Pioneer has been the only company thus far to ship Android Auto-equipped aftermarket head units, but now Kenwood has made good on its previous announcement. The DDX9902S and DDX9702S are shipping to retailers, but the pricing will be obscene. Kenwood's MSRP on the units is $900 (DDX9702S) and $950 (DDX9902S).
These head units both have a 6.95-inch resistive (!) touchscreen, HD radio, HDMI input, CD/DVD, and SiriusXM support. Kenwood says they're the only receivers on the market that can switch between Android Auto and CarPlay without modifying any system settings, which is... important? Make sure your car supports double-DIN head units before you get too excited, though.
There are a few big changes to the Google Play Music app in v6.0, but there are changes coming to your wearable too. There's a new Android Wear companion app in there (v2.0), and with it comes real download management for music synced to the watch. Finally!
The open-source nature of Android means that you can run the mobile operating system on just about anything if you've got the know-how. Case in point: A YouTube user named Josh Max has managed to get it running on his Texas Instruments TI-Nspire CX. If that name conjures up images of middle school algebra exams, it's because it's a graphing calculator. Check it out in action in the video below:
The Nspire CX is one of the more robust graphing calculators on the market. Its 320x240 3.5" color screen, 100MB of storage, and 64MB of RAM are pretty paltry when compared to even the earliest Android phones (the original HTC G1 had 256MB of storage and 192MB of RAM).
Today, GMC and Buick wrapped up the larger set of Android Auto announcements for GM's 2016 model year lineup, adding five more Auto-ready vehicles into the mix. Those cars are as follows:
2016 GMC Canyon
2016 GMC Yukon
2016 GMC Sierra
2016 Buick LaCrosse
2016 Buick Regal
All but the Sierra have only GM's 8" infotainment system as an option, meaning they'll ship with CarPlay and get Android Auto at a later date (probably early 2016, if you want a rough estimate). The GMC Sierra is offered in some trims with the 7" GM infotainment system, and others with the 8", and the former system will ship with Android Auto from the factory.
Stock Android may not make a special noise when plugged in to charge over USB, but it does play a tone when your device comes in contact with a wireless charger. Until now though, it hasn't been possible to disable this sound without adjusting the system volume. In Android M that will apparently change, as a new toggle joins the lineup in "Other sounds."
Dial pad tones, screen lock sounds, touch sounds, and touch vibration entries are all still present.
This is a small change, but - even if they're buried in settings - sometimes adding more granular controls can be a good thing, and that seems to be one of the themes of Android M so far.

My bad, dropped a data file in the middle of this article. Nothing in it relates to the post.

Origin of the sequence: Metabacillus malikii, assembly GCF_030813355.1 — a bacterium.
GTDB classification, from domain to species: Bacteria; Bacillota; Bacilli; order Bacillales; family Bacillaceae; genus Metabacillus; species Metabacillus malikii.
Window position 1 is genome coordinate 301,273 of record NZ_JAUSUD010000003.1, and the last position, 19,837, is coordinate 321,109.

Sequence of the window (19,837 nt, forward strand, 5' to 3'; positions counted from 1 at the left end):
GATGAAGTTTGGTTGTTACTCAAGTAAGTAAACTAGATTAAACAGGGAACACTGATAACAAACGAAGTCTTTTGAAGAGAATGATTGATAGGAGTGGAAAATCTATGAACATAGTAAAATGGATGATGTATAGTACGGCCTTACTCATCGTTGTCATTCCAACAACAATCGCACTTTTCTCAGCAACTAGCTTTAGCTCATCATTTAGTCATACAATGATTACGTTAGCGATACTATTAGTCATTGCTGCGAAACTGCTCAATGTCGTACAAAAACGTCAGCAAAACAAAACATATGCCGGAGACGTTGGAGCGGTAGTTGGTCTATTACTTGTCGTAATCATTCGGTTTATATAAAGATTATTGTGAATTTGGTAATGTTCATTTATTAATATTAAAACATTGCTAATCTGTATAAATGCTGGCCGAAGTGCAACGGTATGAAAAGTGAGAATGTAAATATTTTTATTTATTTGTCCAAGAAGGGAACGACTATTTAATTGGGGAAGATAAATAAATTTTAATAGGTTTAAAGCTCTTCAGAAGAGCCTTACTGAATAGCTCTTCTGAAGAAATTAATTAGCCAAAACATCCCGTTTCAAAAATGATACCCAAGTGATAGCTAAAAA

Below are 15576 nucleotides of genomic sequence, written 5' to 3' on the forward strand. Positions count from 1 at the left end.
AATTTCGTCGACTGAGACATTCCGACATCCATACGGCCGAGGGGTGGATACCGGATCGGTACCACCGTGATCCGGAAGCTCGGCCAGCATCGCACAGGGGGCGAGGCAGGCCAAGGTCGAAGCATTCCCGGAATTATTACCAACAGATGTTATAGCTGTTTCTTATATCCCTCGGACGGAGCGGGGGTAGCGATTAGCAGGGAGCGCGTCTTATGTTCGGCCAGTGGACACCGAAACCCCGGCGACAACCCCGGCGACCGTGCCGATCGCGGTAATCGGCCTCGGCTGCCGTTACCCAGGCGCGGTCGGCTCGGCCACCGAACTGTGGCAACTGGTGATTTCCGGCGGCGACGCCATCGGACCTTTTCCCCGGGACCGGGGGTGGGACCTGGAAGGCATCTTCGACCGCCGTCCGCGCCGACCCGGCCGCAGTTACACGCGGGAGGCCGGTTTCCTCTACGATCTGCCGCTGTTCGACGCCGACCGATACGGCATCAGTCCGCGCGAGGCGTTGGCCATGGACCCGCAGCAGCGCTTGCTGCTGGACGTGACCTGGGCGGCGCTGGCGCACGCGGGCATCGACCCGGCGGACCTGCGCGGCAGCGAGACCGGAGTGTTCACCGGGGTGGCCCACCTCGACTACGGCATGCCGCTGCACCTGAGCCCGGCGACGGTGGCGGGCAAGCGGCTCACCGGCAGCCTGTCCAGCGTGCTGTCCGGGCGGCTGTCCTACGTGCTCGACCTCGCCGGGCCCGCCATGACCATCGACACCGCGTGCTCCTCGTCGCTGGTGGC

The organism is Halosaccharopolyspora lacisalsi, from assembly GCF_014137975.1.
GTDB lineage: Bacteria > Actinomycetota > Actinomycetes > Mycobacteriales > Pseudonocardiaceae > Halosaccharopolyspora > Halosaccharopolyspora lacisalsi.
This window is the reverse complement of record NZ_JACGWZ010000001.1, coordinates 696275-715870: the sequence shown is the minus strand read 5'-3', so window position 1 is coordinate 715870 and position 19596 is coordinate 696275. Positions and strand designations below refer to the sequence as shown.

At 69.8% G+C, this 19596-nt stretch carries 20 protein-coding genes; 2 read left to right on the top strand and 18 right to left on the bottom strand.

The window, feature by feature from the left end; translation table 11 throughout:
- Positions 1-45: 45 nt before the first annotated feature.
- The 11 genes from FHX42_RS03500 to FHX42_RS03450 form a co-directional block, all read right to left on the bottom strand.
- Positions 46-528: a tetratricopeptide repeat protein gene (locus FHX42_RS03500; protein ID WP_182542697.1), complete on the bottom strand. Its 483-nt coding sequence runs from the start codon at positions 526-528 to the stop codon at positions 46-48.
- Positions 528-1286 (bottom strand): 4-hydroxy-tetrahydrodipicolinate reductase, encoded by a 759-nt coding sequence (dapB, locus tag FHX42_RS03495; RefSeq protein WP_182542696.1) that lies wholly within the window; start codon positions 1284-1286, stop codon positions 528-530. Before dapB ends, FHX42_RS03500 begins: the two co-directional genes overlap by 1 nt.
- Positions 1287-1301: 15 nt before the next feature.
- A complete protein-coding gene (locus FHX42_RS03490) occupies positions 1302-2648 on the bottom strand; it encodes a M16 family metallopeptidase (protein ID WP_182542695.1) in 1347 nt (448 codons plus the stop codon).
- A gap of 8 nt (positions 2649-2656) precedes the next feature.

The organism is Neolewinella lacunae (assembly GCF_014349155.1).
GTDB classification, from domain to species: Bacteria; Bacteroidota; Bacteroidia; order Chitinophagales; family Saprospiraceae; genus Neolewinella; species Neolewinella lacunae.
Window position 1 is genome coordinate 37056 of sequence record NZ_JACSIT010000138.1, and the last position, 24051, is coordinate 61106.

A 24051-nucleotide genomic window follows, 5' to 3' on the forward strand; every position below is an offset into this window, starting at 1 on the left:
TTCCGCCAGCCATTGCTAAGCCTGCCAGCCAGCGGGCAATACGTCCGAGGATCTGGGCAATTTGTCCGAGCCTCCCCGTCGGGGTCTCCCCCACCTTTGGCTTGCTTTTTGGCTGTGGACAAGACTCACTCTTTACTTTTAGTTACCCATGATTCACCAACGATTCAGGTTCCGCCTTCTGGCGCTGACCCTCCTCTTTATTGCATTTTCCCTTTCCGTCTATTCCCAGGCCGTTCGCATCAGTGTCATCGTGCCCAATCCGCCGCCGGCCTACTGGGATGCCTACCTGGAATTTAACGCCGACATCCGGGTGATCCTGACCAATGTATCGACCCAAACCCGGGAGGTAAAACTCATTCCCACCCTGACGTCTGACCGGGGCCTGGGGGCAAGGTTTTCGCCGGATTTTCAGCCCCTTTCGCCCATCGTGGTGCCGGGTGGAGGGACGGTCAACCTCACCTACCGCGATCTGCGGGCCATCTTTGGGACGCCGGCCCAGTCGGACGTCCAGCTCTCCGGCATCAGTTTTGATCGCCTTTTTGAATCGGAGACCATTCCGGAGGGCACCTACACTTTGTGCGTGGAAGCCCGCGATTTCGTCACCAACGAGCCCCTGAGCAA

"Tap to wake" is advertised as a feature. Instead of reaching for your power button every time you want to wake up your phone, you simply tap the screen a few times instead. It reduces hand contortion and puts less abuse on the physical button all at the same time.
But maybe you accidentally toggle it more often than you would like, and you would rather do away with the feature entirely than continue to deal with rampant pocket dials and general battery wastage. For you, Android M appears to have added a setting that lets you toggle this feature on and off.
The T-Mobile Galaxy S6/S6Edge is (strangely) the only variant that currently has an official Android 5.1.1 build, and it turns out there's an interesting little bonus hiding inside. Samsung has added support for RAW photography to the Galaxy S6 in this update. The catch is that it's not supported in the stock app at this time.
Google has dropped a bunch of new Wear watch faces into the Play Store this morning in partnership with a variety of fashion designers and popular brands. Some of these you will have heard of and others probably not, but almost all of them are free.
You can buy 4K TVs for an almost reasonable price these days, but that's not true for Sony's new 4K TVs. These sets run Android TV and are razor thin at just 0.2-inches. However, they start at $2500 for a 55-inch set. They are now listed on Amazon and Best Buy, with pre-orders live on the former.
These are LED-lit LCD televisions with a resolution of 3840x2160. Of course, the thin design is one of the selling points. Oh, and they support 3D viewing too (apparently that's still a thing). The 55-inch model is $2500 and the 65-inch is $4000.
There are a few things to keep in mind before you rush to the source page below. A wordpress error appears for links to the "easy-to-follow guide" and the "necessary software binaries" that you need to create a test image and flash it to your own device.